The president of the United States of America has recently declared the opioid crisis in that country a “public health emergency”. In light of that declaration, the neuromodulation community is once again seeking to shine a spotlight on the validity of neurostimulation therapy as a non-opioid option for the treatment of chronic pain. Here, Timothy R Deer, president of the International Neuromodulation Society, makes the case for neurostimulation.
Recently, I saw a young woman for her one year follow up for evaluation of her neurostimulation device. She was implanted as a result of a severe nerve injury of her lower extremity that led to three years of severe pain and disability. When we first met, she was on high doses of opioids, but reported severe pain despite this treatment. Eventually she travelled a long distance to undergo an implant that within days led to a reduction of over 80% of her pain, and allowed her to become more functional, go back to work, and eliminate her oral medications. This is a great outcome for her and her family, but at the same time it should be troubling to the greater medical community. Why am I concerned? There are many patients just like this who do not have any knowledge of neurostimulation. This is why it is imperative for those who perform implantable therapies for chronic pain to get involved in spreading the educational message of the role of electrical stimulation of the nervous system in the algorithm of chronic pain.
It is often stated that opioids have been used to treat pain for many centuries and have been a cornerstone of therapy. While this is true, at the same time this can also be said for the use of neurostimulation. The use of electrical current for pain goes back to Mesopotamia and Egypt. Benjamin Franklin first brought these concepts to the United States, and even though he was unsuccessful in his efforts it did raise the possibility of future advancement. After many failed attempts by scientists, and shysters trying to fool the public, in 1967, Normal Shealy, at Case Western Reserve in Cleveland, Ohio, USA, was successful at stimulating the spinal cord for severe pain. Although his methods were rudimentary, his concepts were advanced by others, and today we have many modern and highly technical devices to delivery electrical current to the spinal structures in a variety of frequencies, waveforms and pulse trains. These advancements are currently underutilised in the chronic pain population in the United States, and throughout the global community.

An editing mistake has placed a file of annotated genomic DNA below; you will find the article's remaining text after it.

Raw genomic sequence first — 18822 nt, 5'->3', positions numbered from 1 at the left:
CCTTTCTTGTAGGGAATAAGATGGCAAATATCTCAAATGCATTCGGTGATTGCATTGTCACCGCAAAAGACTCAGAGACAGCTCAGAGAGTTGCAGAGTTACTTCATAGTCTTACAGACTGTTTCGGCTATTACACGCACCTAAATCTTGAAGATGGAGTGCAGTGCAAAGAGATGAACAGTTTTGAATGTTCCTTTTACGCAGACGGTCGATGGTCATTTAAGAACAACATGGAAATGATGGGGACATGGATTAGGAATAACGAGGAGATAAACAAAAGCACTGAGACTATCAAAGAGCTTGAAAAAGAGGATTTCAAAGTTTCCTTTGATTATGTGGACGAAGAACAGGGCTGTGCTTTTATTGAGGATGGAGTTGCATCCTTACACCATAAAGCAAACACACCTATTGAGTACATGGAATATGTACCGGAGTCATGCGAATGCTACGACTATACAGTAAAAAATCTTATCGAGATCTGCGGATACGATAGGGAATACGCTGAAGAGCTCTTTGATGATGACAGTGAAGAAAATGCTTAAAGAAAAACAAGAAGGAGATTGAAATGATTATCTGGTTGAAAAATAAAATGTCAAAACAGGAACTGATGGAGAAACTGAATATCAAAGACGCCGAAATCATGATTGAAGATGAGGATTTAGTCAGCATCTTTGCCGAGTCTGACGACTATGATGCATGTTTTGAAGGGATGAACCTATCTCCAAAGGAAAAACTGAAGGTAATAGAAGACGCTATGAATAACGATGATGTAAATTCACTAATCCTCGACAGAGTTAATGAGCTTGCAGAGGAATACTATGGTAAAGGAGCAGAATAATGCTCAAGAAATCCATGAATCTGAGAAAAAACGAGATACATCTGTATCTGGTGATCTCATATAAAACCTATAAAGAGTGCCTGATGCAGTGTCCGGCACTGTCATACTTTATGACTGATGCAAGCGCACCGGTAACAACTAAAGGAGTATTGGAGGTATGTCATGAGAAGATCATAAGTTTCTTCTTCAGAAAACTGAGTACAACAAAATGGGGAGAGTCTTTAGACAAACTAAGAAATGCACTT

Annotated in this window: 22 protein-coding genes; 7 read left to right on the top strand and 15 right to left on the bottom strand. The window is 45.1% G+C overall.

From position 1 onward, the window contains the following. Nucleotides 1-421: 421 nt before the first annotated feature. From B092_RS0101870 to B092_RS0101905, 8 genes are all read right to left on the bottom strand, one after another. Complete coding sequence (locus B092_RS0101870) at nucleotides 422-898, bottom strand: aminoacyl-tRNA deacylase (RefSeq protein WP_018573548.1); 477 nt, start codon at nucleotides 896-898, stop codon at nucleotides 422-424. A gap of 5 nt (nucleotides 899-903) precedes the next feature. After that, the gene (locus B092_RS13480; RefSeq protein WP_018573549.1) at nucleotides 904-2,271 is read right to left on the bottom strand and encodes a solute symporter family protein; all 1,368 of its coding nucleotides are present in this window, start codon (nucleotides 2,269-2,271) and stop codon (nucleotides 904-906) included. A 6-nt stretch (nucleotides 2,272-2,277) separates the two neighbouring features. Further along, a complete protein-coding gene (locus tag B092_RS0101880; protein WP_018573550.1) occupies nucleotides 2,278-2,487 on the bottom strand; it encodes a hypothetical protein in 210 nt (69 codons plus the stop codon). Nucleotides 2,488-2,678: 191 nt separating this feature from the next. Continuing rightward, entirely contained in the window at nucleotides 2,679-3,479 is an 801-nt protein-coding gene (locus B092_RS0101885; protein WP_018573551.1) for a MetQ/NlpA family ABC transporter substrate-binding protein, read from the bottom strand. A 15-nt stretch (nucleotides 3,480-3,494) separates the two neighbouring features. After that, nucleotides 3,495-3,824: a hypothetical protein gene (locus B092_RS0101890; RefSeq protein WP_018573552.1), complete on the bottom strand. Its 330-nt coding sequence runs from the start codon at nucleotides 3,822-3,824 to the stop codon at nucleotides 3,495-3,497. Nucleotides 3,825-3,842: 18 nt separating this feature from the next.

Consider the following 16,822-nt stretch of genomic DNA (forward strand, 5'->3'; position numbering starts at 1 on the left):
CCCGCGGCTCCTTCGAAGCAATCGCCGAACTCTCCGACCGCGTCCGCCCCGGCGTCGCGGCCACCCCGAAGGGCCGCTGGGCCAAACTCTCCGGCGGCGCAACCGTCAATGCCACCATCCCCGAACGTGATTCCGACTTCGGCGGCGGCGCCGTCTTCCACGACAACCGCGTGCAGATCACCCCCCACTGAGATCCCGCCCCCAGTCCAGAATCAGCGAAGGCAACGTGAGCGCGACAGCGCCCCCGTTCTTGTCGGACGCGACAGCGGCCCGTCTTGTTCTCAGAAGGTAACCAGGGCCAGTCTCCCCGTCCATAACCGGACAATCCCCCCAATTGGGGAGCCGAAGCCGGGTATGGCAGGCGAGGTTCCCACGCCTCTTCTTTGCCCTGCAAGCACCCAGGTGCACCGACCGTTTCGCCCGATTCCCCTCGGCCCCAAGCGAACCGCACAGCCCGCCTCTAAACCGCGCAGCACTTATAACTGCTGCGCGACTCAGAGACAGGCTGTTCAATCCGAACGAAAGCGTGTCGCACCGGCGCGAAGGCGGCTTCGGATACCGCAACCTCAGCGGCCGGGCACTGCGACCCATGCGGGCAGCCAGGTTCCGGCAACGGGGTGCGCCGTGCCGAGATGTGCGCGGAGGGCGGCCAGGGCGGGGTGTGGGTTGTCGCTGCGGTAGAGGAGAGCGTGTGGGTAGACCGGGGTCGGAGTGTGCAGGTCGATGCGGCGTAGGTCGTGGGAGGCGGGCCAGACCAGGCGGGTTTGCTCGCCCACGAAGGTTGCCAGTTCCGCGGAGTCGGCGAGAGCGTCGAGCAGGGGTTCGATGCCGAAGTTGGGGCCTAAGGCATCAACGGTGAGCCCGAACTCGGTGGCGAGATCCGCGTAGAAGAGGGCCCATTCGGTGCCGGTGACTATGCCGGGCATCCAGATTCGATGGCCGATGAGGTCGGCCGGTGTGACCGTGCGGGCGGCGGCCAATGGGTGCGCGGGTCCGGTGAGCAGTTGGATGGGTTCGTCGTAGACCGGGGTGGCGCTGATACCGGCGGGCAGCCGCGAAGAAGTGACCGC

Why should these therapies be utilised earlier and more often in the pain treatment algorithm? The answers are legion. The number of trained physicians in the United States and in the international community has increased dramatically in recent years. The innovation of current and new companies has led to new devices, new software, and new techniques. The investment of funds into level one evidence for pain, brain, bladder and other indications is reaching new levels. This investment is leading to an evidence-based medicine argument for neurostimulation. In addition, the United States has seen an opioid crisis that has lasted a decade and has no end in sight. While there are some patients who benefit from opioids, there are many in whom the risk to benefit ratio is not favourable. The level of evidence for long-term high-dose opioid therapy is limited and is poor in comparison to spinal cord stimulation, dorsal root ganglion stimulation and peripheral nerve stimulation.
I feel it is important that we make the next decade the time of electrical medicine. With the building blocks of this therapy built in the cardiac space, we now are ready to launch the modern world into a time when neurostimulation is thought of as a normal part of medical care. This would eliminate the problem of patients suffering with failing therapies because of the lack of information for the patient, family and the local medical team. We will overcome these hurdles by three important steps: 1.) Internet based teaching and social outreach; 2.) Continued research and development and additional high-level evidence for new innovations; 3.) Continued commitment to excellence by the implanting physician and the multidisciplinary team who combine their effort to make lives better.
This is truly the golden age of advancement in neurostimulation. It should be our joint goal to help these therapies spread to more of those in need who are suffering. Our combined efforts are very important to making today a better day for chronic pain patients, to reduce opioid use and abuse, and to improve society as a whole.
Timothy R Deer is president and CEO of the Spine and Nerve Center of the Virginias, Charleston, USA, and president of the International Neuromodulation Society